(guest commentary written by Hope Street Group Teacher Fellow Chris J. Rodriguez of Waipahu Elementary School)
Before I became a teacher, I would dream about my career and imagine how things would be. My future classroom occupied my thoughts. I saw this one room as the place where great learning would take place. But as I was thrust into the role of teacher, I quickly learned that I would have a lot more to learn than the students to do the best job possible. Teacher learning, it turns out, is vital for student learning. And my learning would need to happen outside my classroom.
Over time as a new teacher, I learned much that was not taught in teacher preparation programs. I attended many professional development and training sessions. I read a lot of books, tried a lot of things in my classroom. I worked some with my colleagues, though not consistently. Our collaborations produced some ideas and outlines of plans, but nothing particularly deep or that really pushed our profession.
And then education changed. Common Core emerged. New assessments. New ideas like Lesson Study or Data Teams. Many new teachers are surprised to learn that our profession is under tremendous scrutiny and is being asked to adapt to continual change. It can be difficult even for experienced teachers to manage these changes and to help new teachers learn what they need to succeed. This is especially true when there are not enough skilled leaders to help teachers and schools move forward. State education departments must employ mindful planning at all levels to build the capacity to handle change and increasing demands. I am pleased to say that our own state department is beginning to make great strides toward meeting this challenge.
There has been a growing trend in Hawai’i of not only recognizing the teacher leaders within our ranks, but also utilizing them to increase the capacity and effectiveness of our state-wide system. This trend is playing out at multiple levels. In the Waipahu complex, teacher leaders form a Math Core – a K-8, multi-school collaborative group focused on making sure students will be successful in Algebra I. They do this by serving as the link between their respective schools and the collaborative team, communicating and sharing key strategies and understandings, and by creating ways to monitor student achievement and growth from kindergarten all the way to high school.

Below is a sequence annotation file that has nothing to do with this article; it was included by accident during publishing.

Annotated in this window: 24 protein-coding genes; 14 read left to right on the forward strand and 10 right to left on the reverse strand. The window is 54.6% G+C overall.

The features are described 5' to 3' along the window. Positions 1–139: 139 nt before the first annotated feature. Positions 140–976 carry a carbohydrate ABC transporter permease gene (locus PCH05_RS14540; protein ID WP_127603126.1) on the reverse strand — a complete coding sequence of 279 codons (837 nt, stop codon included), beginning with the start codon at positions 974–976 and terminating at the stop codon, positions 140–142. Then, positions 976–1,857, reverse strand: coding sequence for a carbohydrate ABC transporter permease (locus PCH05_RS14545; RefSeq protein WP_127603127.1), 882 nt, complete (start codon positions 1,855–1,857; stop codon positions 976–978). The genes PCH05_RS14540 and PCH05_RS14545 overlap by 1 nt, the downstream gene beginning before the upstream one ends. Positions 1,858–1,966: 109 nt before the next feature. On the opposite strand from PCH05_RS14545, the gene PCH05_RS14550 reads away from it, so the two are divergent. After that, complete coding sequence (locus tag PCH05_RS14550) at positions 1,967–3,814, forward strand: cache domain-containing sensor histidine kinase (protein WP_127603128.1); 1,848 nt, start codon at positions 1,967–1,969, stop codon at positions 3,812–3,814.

The Waipahu Complex Mentor Program regularly invites teacher leaders to speak and provide professional development to our newest members. They hold professional development sessions that allow our new teachers to learn, collaborate and network with teachers from outside their campus boundaries. These experiences open up many more avenues and perspectives for teachers to learn than may otherwise be available to them.
The state has recently started two initiatives that will encourage and utilize the amazing leaders we have in our schools. Teachers are now able to earn a Teacher Leader designation that becomes a part of their licenses, recognizing their distinct skill sets and experience. There is even a current push to recognize those with this designation with some sort of financial compensation. The other initiative, a Leadership Academy, was pulled from an idea existing in other states. The Mathematics Leadership Academy, which met for the first time this year, is comprised of teacher leaders from across the state. Together, they will work to build the capacity of districts to support the schools on all islands with the Common Core standards.
I feel honored to have the opportunity to be a part of such diverse groups, to collaborate on a variety of ways to move all of us forward, to witness all the great strides our schools are making. In nearly 10 years here, I have not had such chances to push myself forward in these ways. I have not seen so many avenues for teachers to be recognized and utilized at such high levels. I have learned so much more about how to help students in the last three years than I did in the six prior years. I truly believe this is the way to accelerate teacher learning.
We have amazing teacher leaders in each of our schools. They are the focal point of timely, systemic improvement. Instead of “top-down,” I am beginning to see “together up.” The state and school districts are identifying what works on the front lines and using those perspectives to better serve our diverse populations.
When I imagine my career now, I don’t see a room. I see a community of teachers led by a corps of teacher leaders. I see schools networked by collaboration and celebration. I see the foundations being built for a global classroom, and that vision is inspiring.